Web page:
Discovering Christ Post-Resurrection


Homily for April 27, Wednesday of Easter Week

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From what we hear in the Gospel readings throughout Easter, each appearance of the Risen Lord was unique and taught a different lesson. It seems to me that there are at least two aspects usually present. On one hand, Jesus helps the people who see Him to understand what has happened – that He truly died and rose from the dead. On the other hand, He also helps them to understand the future, by teaching them that He will continue to be present with them, and how to discover His presence from then on.

We see that clearly in today’s Gospel reading. First, Jesus helps them to understand His life, death and resurrection by interpreting for them the Old Testament prophecies about Him. However, the way He does this is in itself a lesson. He is present to them, but hidden; “their eyes were prevented from recognizing Him”. They experience the truly risen Lord without seeing Him as such until the last moment. He was preparing them to discover Him in a different way.

And that way he was teaching them, was the Mass. It started with them being downcast and confessing their confusion and lack of faith – almost a penitential rite. Then, Jesus talks to them about the Scriptures – just like the Liturgy of the Word, with readings and a homily. Lastly, they have a meal together, and His presence is revealed in the “breaking of the bread” – which, in the early Church, was another name for the Eucharist. They then go out to share their experience, as we should do at the end of Mass when we are told to “go in peace to love and serve the Lord”.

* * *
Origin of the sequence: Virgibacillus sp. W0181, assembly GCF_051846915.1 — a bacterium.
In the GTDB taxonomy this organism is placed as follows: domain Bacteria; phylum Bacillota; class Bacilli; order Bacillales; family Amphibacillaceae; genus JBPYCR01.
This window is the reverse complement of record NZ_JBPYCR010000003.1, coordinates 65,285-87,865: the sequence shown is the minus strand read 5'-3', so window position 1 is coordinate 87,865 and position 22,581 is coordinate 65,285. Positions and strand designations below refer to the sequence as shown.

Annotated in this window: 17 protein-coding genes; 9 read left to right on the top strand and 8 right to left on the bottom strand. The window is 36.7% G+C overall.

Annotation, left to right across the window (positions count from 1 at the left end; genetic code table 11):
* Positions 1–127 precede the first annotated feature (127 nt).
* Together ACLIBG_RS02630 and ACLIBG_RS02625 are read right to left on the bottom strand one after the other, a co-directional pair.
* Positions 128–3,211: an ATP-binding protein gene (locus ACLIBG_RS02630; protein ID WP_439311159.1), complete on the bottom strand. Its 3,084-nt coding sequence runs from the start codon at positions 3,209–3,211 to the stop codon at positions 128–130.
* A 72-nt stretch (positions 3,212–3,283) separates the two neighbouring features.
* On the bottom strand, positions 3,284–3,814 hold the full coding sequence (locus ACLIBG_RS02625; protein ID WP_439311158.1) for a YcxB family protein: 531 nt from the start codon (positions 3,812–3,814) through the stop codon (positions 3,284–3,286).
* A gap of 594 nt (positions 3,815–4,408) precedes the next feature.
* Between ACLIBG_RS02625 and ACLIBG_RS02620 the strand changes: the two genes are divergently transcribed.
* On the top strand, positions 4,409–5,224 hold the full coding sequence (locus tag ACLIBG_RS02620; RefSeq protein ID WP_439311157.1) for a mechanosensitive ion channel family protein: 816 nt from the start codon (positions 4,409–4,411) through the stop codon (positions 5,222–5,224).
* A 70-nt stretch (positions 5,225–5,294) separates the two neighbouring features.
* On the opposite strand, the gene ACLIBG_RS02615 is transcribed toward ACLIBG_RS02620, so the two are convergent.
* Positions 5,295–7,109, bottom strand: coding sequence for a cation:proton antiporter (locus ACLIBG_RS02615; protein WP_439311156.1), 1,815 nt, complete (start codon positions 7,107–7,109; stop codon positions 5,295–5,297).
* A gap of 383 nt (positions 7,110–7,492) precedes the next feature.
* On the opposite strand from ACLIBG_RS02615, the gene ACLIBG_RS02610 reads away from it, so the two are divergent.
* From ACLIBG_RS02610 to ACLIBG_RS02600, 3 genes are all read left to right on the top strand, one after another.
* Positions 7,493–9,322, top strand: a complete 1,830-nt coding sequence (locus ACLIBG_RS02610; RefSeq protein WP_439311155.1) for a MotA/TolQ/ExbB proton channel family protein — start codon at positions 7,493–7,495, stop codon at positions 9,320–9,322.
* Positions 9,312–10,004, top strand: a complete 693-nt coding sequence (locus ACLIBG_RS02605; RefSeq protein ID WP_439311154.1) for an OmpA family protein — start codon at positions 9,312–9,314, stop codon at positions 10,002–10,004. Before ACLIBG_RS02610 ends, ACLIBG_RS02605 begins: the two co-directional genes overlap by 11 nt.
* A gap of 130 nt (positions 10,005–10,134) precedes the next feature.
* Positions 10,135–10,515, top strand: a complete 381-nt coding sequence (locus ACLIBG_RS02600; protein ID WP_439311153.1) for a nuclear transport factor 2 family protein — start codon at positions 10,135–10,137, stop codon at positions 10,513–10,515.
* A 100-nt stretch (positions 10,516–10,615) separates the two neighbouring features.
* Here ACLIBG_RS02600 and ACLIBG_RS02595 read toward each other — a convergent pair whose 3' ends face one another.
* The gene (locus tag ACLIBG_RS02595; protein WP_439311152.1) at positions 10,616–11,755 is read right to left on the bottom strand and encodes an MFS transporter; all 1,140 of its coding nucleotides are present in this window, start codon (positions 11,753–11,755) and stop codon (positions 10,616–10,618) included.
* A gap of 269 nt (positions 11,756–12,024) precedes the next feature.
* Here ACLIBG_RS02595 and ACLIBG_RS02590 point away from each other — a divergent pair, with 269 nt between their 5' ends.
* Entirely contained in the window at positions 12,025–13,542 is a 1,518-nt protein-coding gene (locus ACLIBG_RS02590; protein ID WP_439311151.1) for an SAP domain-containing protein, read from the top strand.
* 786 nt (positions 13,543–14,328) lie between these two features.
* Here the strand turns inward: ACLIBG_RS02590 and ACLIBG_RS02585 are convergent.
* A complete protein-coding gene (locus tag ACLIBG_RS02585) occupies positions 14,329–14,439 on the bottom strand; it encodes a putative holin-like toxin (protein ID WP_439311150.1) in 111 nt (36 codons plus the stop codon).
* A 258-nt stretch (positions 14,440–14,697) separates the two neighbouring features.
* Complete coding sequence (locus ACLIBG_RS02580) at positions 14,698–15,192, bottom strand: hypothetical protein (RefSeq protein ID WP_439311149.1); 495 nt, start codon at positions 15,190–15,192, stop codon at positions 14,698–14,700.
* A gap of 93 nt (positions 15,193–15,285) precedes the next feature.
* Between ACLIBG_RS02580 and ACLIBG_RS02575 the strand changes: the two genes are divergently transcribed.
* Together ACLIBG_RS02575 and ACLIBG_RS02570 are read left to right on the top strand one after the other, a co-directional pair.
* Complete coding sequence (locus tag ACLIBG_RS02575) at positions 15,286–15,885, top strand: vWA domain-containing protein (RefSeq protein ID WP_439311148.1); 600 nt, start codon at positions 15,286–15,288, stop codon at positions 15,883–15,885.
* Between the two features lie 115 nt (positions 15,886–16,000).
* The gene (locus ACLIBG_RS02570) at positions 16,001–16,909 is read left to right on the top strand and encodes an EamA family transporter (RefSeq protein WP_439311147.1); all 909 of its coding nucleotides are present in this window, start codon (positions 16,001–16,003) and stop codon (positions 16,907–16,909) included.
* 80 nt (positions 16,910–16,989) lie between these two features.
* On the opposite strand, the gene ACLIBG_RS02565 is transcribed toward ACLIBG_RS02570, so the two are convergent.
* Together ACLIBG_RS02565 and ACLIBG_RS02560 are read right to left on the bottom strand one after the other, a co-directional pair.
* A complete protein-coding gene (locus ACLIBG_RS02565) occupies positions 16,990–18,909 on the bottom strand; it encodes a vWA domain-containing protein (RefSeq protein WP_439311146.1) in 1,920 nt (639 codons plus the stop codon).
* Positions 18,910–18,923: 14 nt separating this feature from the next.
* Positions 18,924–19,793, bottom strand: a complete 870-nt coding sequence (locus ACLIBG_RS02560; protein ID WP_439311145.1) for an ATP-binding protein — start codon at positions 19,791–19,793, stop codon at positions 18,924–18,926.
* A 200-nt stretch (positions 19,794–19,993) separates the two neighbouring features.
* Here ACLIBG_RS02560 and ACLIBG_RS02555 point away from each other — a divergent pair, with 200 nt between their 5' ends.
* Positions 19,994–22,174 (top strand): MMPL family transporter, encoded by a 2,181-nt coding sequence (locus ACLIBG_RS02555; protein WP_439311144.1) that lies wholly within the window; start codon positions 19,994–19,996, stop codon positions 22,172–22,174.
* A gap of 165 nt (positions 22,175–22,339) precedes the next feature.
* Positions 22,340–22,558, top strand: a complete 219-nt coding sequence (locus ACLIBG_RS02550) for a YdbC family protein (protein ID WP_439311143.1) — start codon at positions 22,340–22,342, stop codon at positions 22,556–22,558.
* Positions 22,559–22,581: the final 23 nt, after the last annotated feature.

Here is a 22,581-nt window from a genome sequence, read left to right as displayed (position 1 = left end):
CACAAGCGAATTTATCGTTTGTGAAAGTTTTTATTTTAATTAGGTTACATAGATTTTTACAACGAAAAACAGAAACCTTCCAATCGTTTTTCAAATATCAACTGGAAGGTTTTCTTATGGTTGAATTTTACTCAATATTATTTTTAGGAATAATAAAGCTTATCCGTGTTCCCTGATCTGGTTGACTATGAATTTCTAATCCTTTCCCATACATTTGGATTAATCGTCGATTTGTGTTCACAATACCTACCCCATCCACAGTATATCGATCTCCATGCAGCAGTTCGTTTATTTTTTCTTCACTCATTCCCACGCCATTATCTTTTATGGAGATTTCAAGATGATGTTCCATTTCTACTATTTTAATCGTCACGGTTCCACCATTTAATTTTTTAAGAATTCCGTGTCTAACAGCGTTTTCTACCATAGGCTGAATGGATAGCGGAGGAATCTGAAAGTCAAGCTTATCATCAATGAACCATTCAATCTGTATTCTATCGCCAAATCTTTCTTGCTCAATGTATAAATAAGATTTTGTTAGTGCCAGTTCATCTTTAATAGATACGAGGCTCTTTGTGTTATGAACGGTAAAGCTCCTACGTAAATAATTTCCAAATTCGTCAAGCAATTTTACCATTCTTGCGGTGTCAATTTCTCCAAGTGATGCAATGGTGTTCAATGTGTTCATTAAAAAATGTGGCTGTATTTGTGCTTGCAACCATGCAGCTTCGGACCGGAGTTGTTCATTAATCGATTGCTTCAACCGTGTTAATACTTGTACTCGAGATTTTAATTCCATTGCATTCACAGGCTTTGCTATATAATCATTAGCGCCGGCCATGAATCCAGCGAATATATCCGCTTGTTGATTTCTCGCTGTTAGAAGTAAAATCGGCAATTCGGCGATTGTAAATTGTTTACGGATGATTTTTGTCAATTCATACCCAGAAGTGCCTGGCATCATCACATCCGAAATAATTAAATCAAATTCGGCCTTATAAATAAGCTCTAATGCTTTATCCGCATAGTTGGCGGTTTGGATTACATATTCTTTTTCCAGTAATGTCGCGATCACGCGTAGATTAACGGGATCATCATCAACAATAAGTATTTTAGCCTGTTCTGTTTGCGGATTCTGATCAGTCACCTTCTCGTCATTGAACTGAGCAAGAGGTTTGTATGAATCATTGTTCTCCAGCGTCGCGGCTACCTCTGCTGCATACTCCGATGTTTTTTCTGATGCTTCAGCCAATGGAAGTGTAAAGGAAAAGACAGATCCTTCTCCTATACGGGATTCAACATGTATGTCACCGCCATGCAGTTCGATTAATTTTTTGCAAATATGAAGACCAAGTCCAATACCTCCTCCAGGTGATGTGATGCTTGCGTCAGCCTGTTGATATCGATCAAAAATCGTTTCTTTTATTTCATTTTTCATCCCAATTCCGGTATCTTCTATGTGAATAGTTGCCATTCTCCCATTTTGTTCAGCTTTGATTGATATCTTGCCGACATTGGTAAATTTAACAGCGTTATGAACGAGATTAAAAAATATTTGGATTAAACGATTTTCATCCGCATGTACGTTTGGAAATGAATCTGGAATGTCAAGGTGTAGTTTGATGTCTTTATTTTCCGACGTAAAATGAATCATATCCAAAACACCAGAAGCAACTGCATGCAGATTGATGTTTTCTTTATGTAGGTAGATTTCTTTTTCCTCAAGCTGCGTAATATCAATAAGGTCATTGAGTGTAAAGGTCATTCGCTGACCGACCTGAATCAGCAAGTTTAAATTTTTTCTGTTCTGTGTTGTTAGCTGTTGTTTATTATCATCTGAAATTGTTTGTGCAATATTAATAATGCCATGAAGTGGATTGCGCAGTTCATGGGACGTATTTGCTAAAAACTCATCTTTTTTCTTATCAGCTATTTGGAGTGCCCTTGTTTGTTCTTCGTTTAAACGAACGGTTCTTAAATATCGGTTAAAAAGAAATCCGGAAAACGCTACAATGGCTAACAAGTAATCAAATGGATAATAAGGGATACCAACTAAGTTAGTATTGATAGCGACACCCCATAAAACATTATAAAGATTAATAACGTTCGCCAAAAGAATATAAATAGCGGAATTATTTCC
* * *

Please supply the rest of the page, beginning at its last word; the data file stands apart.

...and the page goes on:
Clearly, this wasn’t just a message for the disciples and apostles two thousand years ago; it was intended as a message for all future generations of Christians. If we want to experience the living, risen Christ, we should not necessarily expect spectacular miracles. Jesus walks with us each day, and is really, truly present in the Mass through the Word and, especially, in the Breaking of the Bread, the Eucharist. May God grant us to experience His presence anew in this and every Mass, and teach us to recognize Him in all the people who walk with us on the path of life.

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About Matthew Green

I am a translator, origami artist/teacher, and photographer, a blogger, former philosophy professor, and I love to sing. You can see my photos on Flickr and buy prints of some of them on Fine Art America. You can find me on Instagram, Twitter (@mehjg), and in various and sundry other social media sites on the web.
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